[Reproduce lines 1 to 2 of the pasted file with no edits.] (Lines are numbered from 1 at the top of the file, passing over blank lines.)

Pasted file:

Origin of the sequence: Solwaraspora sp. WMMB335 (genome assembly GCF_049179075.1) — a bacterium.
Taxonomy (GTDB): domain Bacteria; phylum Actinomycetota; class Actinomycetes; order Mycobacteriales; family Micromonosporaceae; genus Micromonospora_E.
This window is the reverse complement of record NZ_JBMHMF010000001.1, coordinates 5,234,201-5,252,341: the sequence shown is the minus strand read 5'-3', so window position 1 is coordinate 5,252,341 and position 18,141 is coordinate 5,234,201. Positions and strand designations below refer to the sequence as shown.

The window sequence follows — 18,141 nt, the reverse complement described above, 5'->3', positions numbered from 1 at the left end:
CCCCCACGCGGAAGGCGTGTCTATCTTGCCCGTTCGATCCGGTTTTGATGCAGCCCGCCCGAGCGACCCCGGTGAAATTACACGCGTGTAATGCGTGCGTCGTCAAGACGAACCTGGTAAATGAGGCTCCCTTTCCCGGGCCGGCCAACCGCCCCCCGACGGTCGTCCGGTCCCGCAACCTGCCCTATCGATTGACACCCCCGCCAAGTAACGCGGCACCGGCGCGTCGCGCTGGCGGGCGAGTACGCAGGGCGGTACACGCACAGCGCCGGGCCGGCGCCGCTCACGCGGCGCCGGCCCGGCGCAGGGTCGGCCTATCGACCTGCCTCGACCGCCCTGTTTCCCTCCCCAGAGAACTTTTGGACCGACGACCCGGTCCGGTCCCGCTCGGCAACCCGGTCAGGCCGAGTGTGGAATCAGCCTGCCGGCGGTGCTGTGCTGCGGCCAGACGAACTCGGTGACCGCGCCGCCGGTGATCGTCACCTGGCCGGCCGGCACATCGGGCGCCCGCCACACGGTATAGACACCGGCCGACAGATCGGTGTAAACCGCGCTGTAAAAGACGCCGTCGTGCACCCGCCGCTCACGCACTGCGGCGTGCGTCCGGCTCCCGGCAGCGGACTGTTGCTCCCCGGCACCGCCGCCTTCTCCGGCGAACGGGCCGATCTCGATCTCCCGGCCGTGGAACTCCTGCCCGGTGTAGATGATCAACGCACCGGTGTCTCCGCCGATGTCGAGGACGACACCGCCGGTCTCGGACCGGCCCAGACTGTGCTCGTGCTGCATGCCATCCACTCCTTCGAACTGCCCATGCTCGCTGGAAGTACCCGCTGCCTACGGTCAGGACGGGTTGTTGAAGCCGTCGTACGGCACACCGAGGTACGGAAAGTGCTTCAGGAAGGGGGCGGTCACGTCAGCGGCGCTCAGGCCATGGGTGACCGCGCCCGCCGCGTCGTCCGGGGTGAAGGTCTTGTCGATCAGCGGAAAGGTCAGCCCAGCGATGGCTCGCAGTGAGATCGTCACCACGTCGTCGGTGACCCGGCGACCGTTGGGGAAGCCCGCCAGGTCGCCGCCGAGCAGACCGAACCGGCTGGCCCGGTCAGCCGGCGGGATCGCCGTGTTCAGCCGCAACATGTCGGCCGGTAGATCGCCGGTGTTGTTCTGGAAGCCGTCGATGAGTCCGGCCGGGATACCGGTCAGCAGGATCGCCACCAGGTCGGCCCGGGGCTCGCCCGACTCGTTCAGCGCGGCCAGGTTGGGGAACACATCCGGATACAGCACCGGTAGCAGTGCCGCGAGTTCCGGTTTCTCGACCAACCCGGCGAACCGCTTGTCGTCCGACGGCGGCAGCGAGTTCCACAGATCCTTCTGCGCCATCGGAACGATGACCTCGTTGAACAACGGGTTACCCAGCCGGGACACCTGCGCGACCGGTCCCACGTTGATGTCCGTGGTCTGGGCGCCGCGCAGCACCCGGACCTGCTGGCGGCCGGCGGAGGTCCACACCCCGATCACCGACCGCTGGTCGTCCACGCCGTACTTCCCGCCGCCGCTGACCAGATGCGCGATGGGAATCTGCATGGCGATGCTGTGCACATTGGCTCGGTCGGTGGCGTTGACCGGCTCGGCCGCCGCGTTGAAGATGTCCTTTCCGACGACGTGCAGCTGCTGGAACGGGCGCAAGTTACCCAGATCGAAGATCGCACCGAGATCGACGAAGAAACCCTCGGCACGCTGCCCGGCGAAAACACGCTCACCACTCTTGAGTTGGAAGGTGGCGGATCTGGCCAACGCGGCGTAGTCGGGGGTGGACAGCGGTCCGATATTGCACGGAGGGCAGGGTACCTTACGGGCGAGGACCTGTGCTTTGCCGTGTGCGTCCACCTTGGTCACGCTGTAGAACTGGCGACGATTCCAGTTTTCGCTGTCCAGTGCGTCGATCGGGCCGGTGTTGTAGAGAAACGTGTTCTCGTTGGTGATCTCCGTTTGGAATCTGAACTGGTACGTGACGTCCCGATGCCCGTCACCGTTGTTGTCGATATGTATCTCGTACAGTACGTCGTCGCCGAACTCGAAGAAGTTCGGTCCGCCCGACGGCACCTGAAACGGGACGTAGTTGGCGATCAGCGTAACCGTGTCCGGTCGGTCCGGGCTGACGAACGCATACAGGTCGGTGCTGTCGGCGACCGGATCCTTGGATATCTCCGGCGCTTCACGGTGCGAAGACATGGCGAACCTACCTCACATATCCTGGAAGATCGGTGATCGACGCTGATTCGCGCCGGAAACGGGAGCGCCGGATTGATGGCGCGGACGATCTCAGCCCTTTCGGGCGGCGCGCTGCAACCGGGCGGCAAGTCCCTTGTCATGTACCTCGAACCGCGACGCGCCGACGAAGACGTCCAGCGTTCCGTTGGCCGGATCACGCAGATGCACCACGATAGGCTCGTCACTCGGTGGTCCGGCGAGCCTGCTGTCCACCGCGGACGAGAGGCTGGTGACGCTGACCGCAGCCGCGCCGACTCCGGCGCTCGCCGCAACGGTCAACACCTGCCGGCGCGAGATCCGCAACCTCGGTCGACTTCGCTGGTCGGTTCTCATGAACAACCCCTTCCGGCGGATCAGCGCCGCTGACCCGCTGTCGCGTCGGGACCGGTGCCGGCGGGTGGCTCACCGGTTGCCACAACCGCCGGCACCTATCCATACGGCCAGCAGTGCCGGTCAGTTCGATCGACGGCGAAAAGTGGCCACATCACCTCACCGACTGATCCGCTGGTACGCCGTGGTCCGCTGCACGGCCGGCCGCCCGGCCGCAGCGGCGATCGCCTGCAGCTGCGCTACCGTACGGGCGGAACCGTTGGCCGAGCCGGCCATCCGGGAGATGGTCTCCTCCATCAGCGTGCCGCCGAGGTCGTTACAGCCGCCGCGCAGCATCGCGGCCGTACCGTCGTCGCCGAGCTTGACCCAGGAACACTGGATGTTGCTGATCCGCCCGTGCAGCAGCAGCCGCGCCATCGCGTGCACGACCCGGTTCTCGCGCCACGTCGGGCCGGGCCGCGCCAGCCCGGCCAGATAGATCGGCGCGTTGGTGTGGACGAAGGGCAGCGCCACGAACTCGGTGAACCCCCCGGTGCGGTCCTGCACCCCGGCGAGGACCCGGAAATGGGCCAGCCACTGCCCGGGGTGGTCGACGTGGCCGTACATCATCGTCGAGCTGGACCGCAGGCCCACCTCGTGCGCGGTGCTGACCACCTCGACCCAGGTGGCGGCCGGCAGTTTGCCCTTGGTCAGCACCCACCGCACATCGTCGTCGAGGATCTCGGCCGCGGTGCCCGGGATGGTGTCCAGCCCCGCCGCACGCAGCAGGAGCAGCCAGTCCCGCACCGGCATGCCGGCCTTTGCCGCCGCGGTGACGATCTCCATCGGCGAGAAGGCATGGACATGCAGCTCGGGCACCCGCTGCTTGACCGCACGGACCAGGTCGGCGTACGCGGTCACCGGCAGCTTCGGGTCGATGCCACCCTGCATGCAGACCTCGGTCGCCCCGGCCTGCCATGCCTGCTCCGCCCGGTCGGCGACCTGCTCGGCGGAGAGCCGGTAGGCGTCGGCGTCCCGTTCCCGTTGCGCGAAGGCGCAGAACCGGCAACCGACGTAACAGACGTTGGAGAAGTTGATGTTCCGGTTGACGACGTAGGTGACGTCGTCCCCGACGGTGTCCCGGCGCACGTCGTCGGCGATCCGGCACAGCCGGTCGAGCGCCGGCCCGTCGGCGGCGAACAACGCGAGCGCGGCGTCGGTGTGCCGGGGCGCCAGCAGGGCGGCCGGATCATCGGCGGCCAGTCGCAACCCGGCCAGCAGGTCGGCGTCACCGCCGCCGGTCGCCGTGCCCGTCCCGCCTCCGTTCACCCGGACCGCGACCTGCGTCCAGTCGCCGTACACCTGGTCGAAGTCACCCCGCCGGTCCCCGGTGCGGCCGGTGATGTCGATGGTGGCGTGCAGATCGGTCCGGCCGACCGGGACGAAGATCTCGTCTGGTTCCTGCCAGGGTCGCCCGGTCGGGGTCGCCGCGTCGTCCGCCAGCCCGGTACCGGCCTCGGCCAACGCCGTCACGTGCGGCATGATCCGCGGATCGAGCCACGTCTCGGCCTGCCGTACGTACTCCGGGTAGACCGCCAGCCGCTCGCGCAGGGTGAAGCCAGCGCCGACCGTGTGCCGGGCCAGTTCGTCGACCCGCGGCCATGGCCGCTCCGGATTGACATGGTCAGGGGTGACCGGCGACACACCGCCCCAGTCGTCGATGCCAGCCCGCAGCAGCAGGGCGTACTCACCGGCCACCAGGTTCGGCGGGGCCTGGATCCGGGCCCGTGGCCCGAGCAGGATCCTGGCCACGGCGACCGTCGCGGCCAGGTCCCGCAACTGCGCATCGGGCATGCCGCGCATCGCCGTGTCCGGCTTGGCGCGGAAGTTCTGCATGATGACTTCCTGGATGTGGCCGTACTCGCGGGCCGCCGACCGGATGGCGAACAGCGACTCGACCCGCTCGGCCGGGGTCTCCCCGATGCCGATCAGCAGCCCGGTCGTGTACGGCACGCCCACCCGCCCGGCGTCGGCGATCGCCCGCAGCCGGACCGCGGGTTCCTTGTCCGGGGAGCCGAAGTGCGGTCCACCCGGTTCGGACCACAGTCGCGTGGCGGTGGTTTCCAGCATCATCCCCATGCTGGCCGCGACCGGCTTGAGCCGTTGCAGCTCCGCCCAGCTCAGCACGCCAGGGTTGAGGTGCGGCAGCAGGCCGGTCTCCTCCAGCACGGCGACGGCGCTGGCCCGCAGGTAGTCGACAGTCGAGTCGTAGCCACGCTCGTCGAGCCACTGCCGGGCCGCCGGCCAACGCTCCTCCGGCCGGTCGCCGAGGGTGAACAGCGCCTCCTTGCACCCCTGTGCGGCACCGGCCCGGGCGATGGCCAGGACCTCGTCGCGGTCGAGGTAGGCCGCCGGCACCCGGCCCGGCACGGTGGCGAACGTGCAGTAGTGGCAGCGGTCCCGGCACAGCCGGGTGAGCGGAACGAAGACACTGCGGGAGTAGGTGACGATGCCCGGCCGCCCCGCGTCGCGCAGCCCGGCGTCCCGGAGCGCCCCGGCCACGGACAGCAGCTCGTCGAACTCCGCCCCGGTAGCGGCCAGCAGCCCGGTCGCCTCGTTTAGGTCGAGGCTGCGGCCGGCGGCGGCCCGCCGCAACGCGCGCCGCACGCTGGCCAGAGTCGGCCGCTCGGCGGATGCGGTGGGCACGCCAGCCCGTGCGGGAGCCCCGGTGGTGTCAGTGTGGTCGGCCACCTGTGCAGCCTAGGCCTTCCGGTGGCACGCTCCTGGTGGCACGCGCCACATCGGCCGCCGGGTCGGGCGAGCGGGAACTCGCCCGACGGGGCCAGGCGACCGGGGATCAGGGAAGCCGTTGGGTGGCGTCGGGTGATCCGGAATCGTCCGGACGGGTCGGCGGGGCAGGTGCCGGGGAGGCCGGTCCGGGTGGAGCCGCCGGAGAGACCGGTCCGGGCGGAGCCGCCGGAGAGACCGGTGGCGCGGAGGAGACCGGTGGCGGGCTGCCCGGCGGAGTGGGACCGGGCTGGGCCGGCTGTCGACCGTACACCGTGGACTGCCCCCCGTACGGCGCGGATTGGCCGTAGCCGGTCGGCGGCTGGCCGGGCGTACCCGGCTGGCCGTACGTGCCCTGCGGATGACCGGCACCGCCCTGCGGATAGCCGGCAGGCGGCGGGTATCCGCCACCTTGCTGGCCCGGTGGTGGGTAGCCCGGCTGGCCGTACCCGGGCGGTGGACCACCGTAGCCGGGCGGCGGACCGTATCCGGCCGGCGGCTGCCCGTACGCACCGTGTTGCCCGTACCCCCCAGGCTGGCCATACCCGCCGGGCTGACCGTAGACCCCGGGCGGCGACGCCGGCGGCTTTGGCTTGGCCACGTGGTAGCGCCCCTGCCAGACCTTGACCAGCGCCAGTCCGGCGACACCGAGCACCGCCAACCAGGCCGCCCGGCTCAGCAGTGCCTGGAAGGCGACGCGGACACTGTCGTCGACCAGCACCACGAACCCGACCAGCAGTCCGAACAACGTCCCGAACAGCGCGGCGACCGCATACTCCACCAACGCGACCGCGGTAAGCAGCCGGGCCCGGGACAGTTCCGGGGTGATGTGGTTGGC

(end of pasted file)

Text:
Origin of the sequence: Solwaraspora sp. WMMB335 (genome assembly GCF_049179075.1) — a bacterium.
Taxonomy (GTDB): domain Bacteria; phylum Actinomycetota; class Actinomycetes; order Mycobacteriales; family Micromonosporaceae; genus Micromonospora_E.